Yes, your job is important, but it's not all-important

As we think about this new year and what we want our professional lives to look like, we should all take some time to reflect on who we are and what gives us meaning beyond what we do. We should think about how to nurture who we are beyond what we do



NYT
NYT

By Roxane Gay

Published: Tue 10 Jan 2023, 11:09 PM

Though I receive a lot of questions as your work friend, there are a few common themes. Mostly, people want something different, something more. They want more satisfaction or more money or more respect. They want to feel as if they’re making a difference. They want to feel valued or seen or heard. They want the man in the next cubicle to chew less loudly so they are afforded more peace. They want to have access to drinking water outside of the bathroom. They are employed at a family business and are ambitious but there’s no room for advancement for non-family members. They work at a very small company without a formal human resources department so there is no recourse for the many work issues that arise. They want to have more time for themselves and interests beyond how they spend their professional lives. They want and want and want and worry that they will never receive the satisfaction they seek.

Mostly, people are worried. They have families and mortgages or rent and student loans and car loans and all the other financial obligations that consume our lives. They are in their 60s and don’t know how to navigate the contemporary job market, or they are in their 20s and worry they will never be taken seriously. They are two years away from vested retirement and can’t afford to make a career change. They are just out of college without a strong resume and can’t afford to be selective. They’ve been working for 30 years but never had the chance to save for retirement. They have a disability but don’t want to disclose that to their employer for fear of reprisal. They want to bring attention to a terrible wrong but are their family’s breadwinner.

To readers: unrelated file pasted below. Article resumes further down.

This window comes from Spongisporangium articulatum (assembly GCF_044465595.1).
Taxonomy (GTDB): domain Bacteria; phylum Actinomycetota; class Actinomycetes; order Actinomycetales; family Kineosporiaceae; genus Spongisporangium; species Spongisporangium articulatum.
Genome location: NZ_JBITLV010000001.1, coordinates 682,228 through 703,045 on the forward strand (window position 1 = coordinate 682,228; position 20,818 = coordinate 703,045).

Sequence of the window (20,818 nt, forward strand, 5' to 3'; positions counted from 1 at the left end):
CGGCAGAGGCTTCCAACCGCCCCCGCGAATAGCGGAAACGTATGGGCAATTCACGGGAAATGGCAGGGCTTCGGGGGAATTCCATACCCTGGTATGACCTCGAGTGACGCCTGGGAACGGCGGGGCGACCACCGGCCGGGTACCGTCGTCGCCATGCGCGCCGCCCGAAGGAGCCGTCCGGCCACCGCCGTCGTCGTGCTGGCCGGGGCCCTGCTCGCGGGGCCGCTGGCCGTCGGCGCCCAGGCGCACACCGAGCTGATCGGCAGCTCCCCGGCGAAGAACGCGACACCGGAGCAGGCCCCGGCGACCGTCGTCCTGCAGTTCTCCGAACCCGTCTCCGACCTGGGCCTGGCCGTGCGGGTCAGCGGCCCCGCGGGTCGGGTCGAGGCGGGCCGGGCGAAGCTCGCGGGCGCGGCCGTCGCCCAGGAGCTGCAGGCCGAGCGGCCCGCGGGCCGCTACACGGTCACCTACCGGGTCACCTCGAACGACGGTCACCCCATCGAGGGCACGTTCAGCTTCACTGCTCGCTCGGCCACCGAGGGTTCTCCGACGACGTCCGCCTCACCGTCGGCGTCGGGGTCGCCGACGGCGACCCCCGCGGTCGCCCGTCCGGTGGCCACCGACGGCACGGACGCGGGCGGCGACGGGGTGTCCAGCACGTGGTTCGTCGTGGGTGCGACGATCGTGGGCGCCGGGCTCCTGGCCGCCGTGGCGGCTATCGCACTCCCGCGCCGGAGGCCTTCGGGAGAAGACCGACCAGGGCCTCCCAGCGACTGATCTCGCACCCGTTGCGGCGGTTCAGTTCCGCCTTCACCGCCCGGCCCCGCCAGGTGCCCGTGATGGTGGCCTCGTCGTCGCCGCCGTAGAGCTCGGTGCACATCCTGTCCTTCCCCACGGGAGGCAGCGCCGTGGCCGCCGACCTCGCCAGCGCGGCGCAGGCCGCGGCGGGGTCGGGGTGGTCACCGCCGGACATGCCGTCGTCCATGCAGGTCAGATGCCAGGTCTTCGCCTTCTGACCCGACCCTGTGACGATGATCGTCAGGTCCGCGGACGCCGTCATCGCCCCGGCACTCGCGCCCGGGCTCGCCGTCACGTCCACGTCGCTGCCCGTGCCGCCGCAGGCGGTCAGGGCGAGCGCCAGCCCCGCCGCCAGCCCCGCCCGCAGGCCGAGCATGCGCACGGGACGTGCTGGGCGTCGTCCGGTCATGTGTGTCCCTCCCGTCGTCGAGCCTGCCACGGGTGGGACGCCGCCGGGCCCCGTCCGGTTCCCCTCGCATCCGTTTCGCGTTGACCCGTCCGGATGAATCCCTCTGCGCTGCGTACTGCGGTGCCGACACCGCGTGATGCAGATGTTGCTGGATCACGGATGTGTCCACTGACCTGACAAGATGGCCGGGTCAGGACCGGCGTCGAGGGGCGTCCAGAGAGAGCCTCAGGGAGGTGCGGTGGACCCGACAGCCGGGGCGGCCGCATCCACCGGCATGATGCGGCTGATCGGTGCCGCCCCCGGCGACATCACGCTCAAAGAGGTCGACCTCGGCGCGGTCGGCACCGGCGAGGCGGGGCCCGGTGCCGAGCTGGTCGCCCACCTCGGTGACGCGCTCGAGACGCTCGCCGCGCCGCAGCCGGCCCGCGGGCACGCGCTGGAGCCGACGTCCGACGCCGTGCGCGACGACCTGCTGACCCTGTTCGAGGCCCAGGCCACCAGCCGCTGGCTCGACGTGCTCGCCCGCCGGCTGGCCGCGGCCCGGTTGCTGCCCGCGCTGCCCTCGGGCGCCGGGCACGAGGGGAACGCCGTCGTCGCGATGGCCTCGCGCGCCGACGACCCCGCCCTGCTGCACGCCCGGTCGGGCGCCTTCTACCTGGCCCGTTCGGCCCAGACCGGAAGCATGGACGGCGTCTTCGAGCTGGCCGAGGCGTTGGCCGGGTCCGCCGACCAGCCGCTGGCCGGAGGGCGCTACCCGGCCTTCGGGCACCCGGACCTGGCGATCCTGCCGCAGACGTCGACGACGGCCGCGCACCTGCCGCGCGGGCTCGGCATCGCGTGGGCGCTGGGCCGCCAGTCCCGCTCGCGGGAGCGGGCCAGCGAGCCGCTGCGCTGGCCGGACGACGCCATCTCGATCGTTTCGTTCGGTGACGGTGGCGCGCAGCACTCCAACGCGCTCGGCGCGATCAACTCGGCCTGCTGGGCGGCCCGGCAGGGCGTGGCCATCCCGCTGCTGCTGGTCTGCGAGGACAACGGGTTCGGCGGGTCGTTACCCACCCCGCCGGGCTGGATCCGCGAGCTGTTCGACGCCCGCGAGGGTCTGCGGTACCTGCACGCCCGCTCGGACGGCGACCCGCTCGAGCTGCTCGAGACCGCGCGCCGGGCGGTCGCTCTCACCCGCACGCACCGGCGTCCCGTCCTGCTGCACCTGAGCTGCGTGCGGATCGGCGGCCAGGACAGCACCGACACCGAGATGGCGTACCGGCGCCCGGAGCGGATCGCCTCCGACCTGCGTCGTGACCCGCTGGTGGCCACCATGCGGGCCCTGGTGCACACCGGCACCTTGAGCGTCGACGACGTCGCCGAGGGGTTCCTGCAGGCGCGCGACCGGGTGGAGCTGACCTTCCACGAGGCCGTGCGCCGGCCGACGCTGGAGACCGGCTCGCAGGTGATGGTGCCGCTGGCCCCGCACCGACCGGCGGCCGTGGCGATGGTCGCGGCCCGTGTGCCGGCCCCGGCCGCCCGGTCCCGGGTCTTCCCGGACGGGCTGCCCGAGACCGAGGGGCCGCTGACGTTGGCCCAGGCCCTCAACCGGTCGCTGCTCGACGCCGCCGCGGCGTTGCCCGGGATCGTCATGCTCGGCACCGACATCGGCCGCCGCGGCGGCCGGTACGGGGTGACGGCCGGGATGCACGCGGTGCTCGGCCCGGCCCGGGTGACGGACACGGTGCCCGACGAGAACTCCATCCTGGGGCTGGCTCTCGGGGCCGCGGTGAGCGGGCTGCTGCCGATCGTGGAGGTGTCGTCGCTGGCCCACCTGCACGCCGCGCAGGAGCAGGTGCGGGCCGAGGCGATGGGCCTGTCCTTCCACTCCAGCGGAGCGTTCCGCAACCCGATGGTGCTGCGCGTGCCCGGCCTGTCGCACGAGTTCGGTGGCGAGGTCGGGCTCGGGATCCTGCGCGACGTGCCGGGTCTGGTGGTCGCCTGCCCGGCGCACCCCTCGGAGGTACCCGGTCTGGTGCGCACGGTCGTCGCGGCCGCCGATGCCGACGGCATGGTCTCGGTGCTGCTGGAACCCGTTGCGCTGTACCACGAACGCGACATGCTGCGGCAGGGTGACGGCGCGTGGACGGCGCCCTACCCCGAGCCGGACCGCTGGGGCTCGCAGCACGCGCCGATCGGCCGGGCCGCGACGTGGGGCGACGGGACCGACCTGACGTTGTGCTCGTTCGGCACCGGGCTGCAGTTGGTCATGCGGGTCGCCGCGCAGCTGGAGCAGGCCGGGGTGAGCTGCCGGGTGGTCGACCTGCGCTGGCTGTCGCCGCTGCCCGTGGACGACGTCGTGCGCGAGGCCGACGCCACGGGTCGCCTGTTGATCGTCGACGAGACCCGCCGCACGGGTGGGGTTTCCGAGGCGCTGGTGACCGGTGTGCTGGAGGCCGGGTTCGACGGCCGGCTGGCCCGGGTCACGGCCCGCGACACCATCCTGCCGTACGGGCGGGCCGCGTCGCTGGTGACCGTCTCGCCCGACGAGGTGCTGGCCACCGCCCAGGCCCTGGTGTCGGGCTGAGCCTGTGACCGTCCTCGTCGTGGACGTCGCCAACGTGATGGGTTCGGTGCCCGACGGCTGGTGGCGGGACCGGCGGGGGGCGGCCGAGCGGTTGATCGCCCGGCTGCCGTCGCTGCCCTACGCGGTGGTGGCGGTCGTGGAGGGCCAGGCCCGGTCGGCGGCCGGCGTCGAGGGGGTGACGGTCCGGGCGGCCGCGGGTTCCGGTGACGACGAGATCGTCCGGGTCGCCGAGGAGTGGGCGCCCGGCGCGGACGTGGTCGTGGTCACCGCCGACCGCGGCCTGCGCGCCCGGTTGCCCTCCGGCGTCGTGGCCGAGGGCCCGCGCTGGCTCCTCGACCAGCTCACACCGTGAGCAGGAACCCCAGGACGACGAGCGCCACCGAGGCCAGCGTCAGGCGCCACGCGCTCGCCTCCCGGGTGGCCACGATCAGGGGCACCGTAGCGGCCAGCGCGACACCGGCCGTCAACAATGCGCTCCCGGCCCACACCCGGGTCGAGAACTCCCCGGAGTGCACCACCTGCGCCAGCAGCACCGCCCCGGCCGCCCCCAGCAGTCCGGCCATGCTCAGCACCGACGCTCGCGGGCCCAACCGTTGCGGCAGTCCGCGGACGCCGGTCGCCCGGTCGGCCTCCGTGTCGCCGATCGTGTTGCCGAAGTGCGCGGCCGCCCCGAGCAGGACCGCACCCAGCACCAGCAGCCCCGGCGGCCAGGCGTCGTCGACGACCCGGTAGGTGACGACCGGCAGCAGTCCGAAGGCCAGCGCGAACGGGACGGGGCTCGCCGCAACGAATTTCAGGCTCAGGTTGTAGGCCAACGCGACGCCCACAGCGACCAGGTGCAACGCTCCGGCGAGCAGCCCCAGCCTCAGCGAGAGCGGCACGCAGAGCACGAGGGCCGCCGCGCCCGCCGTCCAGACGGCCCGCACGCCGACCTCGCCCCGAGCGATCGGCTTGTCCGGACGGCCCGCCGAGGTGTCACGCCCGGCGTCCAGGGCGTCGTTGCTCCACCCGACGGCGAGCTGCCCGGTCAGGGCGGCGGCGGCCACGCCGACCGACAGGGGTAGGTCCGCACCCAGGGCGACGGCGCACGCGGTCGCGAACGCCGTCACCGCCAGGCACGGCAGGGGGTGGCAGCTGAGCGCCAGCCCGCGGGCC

Mostly, people are trying to figure out how to navigate ever-evolving workplace norms. As the ongoing pandemic waxes and wanes, they want to work from home forever, or they miss the din of the office and happy hours with their best work friends, or they want flexibility to enjoy both working from home and spending time in the office. They want to unionise for better working conditions, and they want parental leave, and they want to know they won’t be fired for simply being who they are. They want to stop living paycheque to paycheque but are making minimum wage and can’t see a way past that.

We all have different circumstances, but most of us contend with the same stark reality: We don’t have as much control over our professional lives as we want and need and deserve. A lot of the time, we are stuck. We might be able to leave a terrible job or a terrible boss, but rarely is there a guarantee that the new job or new boss will be an improvement. This is not to say that work and misery are synonymous. The luckiest among us love our jobs and feel valued and respected and well-compensated. That should be the rule, but in many cases, alas, it is the exception.